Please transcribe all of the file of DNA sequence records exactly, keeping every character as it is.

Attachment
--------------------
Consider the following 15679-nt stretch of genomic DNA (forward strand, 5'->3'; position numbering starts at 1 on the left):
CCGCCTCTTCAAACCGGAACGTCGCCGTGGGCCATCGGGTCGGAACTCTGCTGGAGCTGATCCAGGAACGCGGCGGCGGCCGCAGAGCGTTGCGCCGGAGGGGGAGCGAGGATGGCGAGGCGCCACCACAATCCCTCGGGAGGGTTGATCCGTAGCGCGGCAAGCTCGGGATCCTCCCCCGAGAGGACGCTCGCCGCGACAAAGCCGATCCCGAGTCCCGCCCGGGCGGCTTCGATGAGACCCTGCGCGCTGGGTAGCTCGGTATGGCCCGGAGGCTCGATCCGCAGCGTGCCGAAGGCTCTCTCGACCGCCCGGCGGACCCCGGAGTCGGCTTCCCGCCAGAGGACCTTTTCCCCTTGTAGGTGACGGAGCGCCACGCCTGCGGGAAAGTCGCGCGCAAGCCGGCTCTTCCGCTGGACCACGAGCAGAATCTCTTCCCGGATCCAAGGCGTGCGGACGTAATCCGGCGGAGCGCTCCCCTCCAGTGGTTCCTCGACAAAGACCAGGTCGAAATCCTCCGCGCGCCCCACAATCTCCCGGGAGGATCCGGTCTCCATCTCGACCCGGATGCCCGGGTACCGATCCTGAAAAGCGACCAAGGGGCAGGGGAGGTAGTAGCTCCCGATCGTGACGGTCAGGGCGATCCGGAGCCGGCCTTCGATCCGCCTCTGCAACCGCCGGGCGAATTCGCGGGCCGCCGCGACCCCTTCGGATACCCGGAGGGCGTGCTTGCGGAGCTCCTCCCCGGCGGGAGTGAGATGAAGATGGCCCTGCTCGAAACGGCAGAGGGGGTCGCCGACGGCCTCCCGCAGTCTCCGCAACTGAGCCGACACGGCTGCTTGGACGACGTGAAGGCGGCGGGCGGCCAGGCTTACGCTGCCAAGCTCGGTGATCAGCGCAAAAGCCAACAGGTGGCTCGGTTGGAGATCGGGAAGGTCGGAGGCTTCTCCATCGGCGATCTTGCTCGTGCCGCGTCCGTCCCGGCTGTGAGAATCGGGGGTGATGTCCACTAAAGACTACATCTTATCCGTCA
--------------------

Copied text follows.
Consider the following 15679-nt stretch of genomic DNA (forward strand, 5'->3'; position numbering starts at 1 on the left):
CCGCCTCTTCAAACCGGAACGTCGCCGTGGGCCATCGGGTCGGAACTCTGCTGGAGCTGATCCAGGAACGCGGCGGCGGCCGCAGAGCGTTGCGCCGGAGGGGGAGCGAGGATGGCGAGGCGCCACCACAATCCCTCGGGAGGGTTGATCCGTAGCGCGGCAAGCTCGGGATCCTCCCCCGAGAGGACGCTCGCCGCGACAAAGCCGATCCCGAGTCCCGCCCGGGCGGCTTCGATGAGACCCTGCGCGCTGGGTAGCTCGGTATGGCCCGGAGGCTCGATCCGCAGCGTGCCGAAGGCTCTCTCGACCGCCCGGCGGACCCCGGAGTCGGCTTCCCGCCAGAGGACCTTTTCCCCTTGTAGGTGACGGAGCGCCACGCCTGCGGGAAAGTCGCGCGCAAGCCGGCTCTTCCGCTGGACCACGAGCAGAATCTCTTCCCGGATCCAAGGCGTGCGGACGTAATCCGGCGGAGCGCTCCCCTCCAGTGGTTCCTCGACAAAGACCAGGTCGAAATCCTCCGCGCGCCCCACAATCTCCCGGGAGGATCCGGTCTCCATCTCGACCCGGATGCCCGGGTACCGATCCTGAAAAGCGACCAAGGGGCAGGGGAGGTAGTAGCTCCCGATCGTGACGGTCAGGGCGATCCGGAGCCGGCCTTCGATCCGCCTCTGCAACCGCCGGGCGAATTCGCGGGCCGCCGCGACCCCTTCGGATACCCGGAGGGCGTGCTTGCGGAGCTCCTCCCCGGCGGGAGTGAGATGAAGATGGCCCTGCTCGAAACGGCAGAGGGGGTCGCCGACGGCCTCCCGCAGTCTCCGCAACTGAGCCGACACGGCTGCTTGGACGACGTGAAGGCGGCGGGCGGCCAGGCTTACGCTGCCAAGCTCGGTGATCAGCGCAAAAGCCAACAGGTGGCTCGGTTGGAGATCGGGAAGGTCGGAGGCTTCTCCATCGGCGATCTTGCTCGTGCCGCGTCCGTCCCGGCTGTGAGAATCGGGGGTGATGTCCACTAAAGACTACATCTTATCCGTCA